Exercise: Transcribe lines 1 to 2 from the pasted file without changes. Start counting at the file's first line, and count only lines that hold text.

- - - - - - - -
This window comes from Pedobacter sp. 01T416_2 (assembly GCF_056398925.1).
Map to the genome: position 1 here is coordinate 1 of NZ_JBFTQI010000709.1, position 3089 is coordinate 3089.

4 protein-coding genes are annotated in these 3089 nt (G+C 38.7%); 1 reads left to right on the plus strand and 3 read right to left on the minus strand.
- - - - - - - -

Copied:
This window comes from Pedobacter sp. 01T416_2 (assembly GCF_056398925.1).
Map to the genome: position 1 here is coordinate 1 of NZ_JBFTQI010000709.1, position 3089 is coordinate 3089.